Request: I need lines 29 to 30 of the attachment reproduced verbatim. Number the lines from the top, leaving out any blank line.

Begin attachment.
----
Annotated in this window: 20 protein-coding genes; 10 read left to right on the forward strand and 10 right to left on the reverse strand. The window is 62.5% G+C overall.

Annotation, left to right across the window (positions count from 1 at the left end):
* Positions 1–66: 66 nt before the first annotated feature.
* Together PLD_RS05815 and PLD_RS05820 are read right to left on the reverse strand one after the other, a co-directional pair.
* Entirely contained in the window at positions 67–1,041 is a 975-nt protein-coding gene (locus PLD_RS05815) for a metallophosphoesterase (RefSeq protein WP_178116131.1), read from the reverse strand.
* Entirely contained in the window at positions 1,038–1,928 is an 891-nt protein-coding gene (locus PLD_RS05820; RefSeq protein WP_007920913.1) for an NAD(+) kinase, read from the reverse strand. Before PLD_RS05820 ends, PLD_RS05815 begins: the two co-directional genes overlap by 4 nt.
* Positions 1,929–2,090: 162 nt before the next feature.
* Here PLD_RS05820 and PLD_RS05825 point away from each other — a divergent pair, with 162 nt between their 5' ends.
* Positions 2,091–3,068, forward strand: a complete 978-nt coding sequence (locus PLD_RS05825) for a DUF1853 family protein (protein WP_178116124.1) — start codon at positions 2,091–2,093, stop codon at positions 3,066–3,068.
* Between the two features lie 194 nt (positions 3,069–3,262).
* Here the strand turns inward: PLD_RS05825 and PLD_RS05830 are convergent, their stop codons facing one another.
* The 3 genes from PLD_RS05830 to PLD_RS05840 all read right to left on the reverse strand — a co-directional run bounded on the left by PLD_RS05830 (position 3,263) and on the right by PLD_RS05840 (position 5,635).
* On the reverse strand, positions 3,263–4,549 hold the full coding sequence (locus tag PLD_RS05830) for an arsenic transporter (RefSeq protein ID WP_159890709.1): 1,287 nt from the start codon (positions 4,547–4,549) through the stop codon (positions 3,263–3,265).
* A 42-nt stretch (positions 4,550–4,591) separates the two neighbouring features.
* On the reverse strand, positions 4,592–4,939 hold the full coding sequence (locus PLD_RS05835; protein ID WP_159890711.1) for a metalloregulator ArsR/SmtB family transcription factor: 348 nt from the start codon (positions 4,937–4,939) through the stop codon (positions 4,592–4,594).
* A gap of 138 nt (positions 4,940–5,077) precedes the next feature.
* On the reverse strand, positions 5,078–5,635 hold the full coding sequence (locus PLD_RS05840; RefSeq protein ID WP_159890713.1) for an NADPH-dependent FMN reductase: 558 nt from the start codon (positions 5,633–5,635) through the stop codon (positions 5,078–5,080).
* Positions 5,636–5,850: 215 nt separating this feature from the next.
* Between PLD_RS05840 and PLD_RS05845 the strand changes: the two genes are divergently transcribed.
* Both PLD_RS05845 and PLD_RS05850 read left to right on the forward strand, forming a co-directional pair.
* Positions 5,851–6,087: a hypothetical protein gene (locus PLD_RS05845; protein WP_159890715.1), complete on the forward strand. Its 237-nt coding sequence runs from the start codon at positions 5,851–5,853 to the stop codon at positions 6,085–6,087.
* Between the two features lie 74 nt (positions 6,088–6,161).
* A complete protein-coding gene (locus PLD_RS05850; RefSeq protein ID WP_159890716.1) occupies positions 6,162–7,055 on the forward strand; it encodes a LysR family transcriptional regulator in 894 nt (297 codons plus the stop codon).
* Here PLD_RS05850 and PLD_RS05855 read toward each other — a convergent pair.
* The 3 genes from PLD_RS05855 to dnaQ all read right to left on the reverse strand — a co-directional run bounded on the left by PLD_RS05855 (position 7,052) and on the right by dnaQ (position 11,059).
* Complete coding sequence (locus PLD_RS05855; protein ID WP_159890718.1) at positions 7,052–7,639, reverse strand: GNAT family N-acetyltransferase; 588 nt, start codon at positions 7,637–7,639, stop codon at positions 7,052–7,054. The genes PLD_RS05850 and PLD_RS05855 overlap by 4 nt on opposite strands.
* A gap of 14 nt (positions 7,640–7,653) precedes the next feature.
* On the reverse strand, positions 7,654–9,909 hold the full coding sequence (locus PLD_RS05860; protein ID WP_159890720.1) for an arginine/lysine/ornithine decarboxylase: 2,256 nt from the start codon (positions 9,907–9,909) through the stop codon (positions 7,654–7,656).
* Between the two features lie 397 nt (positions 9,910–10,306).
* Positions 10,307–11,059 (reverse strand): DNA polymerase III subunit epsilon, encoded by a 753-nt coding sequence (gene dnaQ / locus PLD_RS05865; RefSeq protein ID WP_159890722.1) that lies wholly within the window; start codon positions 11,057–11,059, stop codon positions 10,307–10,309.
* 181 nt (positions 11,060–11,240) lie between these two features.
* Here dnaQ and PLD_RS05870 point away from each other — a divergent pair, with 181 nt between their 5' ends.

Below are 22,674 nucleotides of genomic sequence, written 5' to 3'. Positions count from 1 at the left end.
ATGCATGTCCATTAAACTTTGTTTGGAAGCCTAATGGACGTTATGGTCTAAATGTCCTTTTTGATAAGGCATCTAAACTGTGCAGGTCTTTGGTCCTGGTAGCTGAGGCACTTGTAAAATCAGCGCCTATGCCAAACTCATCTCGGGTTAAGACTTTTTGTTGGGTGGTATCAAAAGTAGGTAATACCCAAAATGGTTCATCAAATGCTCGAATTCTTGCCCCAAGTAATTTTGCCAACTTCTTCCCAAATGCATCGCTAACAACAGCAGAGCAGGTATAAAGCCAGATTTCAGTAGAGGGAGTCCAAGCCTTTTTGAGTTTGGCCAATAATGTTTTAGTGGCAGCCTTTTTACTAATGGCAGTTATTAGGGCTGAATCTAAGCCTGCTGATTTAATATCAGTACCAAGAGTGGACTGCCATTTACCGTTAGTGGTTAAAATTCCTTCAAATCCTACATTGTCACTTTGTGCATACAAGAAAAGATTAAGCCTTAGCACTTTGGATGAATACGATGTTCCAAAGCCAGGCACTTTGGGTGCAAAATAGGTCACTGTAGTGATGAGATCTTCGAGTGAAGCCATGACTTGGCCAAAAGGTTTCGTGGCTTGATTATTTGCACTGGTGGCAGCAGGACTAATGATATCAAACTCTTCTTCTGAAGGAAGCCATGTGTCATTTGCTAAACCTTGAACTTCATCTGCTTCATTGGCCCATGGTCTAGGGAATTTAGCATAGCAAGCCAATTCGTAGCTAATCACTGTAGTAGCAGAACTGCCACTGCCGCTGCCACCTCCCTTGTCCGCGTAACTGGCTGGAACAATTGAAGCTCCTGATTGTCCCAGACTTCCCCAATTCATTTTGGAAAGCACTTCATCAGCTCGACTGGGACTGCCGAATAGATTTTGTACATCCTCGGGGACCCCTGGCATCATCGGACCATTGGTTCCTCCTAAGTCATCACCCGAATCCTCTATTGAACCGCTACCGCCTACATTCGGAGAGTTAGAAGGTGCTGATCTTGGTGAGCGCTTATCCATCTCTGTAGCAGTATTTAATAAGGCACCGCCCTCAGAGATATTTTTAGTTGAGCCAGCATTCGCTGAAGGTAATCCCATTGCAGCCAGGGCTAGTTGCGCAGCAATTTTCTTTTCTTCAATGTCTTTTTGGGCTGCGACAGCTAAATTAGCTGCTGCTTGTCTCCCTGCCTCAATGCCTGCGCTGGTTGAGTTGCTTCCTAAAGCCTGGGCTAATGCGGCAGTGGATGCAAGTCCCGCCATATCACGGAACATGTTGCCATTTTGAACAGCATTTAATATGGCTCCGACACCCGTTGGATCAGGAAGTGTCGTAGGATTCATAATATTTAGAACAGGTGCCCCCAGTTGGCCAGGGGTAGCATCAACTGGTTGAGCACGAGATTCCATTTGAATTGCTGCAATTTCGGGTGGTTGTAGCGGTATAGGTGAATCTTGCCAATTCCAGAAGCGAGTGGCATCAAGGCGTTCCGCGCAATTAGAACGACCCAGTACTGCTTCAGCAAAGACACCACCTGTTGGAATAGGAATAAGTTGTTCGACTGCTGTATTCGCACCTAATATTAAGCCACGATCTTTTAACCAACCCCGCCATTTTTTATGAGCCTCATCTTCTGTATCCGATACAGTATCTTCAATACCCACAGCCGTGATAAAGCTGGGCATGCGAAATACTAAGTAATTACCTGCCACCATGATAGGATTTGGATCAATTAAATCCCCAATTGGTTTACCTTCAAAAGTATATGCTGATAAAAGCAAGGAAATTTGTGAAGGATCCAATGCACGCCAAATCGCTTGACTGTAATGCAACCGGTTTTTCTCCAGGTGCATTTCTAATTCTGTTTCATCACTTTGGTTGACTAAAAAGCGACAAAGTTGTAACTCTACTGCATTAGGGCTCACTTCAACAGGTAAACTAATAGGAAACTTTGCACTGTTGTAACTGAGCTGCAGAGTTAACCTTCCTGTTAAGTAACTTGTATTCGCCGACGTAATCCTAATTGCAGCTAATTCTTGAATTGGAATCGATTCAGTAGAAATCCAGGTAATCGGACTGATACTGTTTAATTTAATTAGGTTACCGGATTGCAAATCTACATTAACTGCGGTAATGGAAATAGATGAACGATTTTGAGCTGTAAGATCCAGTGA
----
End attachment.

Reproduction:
* Between the two features lie 397 nt (positions 9,910–10,306).
* Positions 10,307–11,059 (reverse strand): DNA polymerase III subunit epsilon, encoded by a 753-nt coding sequence (gene dnaQ / locus PLD_RS05865; RefSeq protein ID WP_159890722.1) that lies wholly within the window; start codon positions 11,057–11,059, stop codon positions 10,307–10,309.